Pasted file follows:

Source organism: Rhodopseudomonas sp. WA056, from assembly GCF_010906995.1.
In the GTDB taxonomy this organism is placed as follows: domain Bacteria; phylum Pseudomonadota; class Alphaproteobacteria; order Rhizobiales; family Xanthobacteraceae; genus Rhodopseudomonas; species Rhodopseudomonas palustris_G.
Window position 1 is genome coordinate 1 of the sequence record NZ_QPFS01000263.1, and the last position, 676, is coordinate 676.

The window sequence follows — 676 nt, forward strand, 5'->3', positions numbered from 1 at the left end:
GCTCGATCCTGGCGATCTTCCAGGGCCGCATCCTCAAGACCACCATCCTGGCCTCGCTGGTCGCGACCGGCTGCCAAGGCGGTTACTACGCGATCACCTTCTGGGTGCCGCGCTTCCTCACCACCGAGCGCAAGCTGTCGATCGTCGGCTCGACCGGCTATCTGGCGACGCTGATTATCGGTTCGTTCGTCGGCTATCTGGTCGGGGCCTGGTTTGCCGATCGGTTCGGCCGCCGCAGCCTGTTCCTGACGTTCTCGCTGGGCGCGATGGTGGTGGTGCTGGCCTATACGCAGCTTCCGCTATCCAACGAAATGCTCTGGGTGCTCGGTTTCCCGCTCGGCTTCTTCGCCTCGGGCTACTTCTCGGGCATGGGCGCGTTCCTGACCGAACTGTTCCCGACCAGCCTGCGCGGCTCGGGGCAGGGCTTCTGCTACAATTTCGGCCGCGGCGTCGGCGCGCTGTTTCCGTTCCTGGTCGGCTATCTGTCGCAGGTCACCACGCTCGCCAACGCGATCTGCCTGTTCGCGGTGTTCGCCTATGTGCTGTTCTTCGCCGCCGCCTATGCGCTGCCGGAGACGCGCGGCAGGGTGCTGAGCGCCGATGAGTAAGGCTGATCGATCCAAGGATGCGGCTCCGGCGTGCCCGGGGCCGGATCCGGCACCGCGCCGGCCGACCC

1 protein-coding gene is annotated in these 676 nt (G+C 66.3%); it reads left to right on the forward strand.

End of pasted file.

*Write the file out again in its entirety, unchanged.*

Source organism: Rhodopseudomonas sp. WA056, from assembly GCF_010906995.1.
In the GTDB taxonomy this organism is placed as follows: domain Bacteria; phylum Pseudomonadota; class Alphaproteobacteria; order Rhizobiales; family Xanthobacteraceae; genus Rhodopseudomonas; species Rhodopseudomonas palustris_G.
Window position 1 is genome coordinate 1 of the sequence record NZ_QPFS01000263.1, and the last position, 676, is coordinate 676.

The window sequence follows — 676 nt, forward strand, 5'->3', positions numbered from 1 at the left end:
GCTCGATCCTGGCGATCTTCCAGGGCCGCATCCTCAAGACCACCATCCTGGCCTCGCTGGTCGCGACCGGCTGCCAAGGCGGTTACTACGCGATCACCTTCTGGGTGCCGCGCTTCCTCACCACCGAGCGCAAGCTGTCGATCGTCGGCTCGACCGGCTATCTGGCGACGCTGATTATCGGTTCGTTCGTCGGCTATCTGGTCGGGGCCTGGTTTGCCGATCGGTTCGGCCGCCGCAGCCTGTTCCTGACGTTCTCGCTGGGCGCGATGGTGGTGGTGCTGGCCTATACGCAGCTTCCGCTATCCAACGAAATGCTCTGGGTGCTCGGTTTCCCGCTCGGCTTCTTCGCCTCGGGCTACTTCTCGGGCATGGGCGCGTTCCTGACCGAACTGTTCCCGACCAGCCTGCGCGGCTCGGGGCAGGGCTTCTGCTACAATTTCGGCCGCGGCGTCGGCGCGCTGTTTCCGTTCCTGGTCGGCTATCTGTCGCAGGTCACCACGCTCGCCAACGCGATCTGCCTGTTCGCGGTGTTCGCCTATGTGCTGTTCTTCGCCGCCGCCTATGCGCTGCCGGAGACGCGCGGCAGGGTGCTGAGCGCCGATGAGTAAGGCTGATCGATCCAAGGATGCGGCTCCGGCGTGCCCGGGGCCGGATCCGGCACCGCGCCGGCCGACCC

1 protein-coding gene is annotated in these 676 nt (G+C 66.3%); it reads left to right on the forward strand.